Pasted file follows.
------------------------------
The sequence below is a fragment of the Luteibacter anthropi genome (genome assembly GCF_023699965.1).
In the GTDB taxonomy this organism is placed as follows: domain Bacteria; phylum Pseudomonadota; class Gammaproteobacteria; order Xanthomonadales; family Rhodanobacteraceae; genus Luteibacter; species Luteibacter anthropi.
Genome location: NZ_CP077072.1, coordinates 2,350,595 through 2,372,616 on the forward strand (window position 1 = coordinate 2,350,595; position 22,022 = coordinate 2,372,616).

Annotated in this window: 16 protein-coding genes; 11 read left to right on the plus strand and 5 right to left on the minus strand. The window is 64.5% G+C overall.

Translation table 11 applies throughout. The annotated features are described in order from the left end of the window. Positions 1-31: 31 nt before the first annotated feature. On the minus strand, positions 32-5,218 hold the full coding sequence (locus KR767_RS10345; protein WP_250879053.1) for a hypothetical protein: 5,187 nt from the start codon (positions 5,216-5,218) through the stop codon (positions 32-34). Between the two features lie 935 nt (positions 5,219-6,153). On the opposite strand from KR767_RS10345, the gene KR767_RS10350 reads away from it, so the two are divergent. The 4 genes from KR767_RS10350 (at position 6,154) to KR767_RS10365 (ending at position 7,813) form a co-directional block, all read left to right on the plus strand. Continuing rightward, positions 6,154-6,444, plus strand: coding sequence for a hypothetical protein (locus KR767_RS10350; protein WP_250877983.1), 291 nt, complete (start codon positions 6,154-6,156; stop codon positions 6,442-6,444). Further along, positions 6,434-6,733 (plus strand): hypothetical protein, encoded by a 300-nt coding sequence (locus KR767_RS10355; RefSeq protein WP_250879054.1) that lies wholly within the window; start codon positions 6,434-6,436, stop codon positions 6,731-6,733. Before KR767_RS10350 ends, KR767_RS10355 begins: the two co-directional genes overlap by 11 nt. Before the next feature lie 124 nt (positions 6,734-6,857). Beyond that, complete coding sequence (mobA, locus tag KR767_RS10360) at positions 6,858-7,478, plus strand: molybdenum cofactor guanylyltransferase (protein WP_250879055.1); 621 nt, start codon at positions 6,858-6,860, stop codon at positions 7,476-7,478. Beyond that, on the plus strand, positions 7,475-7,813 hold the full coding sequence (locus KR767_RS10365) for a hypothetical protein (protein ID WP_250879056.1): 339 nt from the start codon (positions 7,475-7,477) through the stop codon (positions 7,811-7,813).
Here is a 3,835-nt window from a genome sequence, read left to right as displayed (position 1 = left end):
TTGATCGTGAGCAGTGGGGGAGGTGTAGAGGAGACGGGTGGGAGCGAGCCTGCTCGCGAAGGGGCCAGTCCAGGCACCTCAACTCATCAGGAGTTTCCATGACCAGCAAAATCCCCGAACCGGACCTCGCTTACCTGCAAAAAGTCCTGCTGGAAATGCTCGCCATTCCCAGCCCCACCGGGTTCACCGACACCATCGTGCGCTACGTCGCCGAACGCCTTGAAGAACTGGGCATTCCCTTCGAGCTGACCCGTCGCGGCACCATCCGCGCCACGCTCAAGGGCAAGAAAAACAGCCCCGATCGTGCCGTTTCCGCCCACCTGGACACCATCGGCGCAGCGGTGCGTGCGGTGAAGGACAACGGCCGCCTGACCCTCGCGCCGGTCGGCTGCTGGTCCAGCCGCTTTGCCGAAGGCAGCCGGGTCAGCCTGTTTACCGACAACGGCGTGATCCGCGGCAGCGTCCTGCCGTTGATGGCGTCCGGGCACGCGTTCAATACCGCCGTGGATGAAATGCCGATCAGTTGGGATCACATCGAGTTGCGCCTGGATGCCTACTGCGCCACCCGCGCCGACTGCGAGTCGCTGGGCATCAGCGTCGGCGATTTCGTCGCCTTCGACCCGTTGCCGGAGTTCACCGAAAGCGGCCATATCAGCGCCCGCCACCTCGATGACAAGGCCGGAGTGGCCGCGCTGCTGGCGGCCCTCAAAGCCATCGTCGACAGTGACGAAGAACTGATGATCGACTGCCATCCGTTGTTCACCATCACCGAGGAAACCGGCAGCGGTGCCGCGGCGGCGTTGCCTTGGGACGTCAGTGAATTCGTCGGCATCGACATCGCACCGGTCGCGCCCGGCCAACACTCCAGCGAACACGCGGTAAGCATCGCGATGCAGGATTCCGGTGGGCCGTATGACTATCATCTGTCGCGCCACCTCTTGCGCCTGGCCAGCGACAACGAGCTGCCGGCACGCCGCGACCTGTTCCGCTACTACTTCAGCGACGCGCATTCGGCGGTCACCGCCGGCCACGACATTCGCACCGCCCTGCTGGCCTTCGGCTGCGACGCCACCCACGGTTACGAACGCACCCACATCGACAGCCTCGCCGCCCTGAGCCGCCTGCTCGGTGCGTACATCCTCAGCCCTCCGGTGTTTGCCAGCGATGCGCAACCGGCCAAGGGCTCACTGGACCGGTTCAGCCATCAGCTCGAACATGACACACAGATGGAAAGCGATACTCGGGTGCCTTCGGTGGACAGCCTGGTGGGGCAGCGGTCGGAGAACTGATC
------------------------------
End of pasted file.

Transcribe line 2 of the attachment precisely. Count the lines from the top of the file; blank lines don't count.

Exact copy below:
In the GTDB taxonomy this organism is placed as follows: domain Bacteria; phylum Pseudomonadota; class Gammaproteobacteria; order Xanthomonadales; family Rhodanobacteraceae; genus Luteibacter; species Luteibacter anthropi.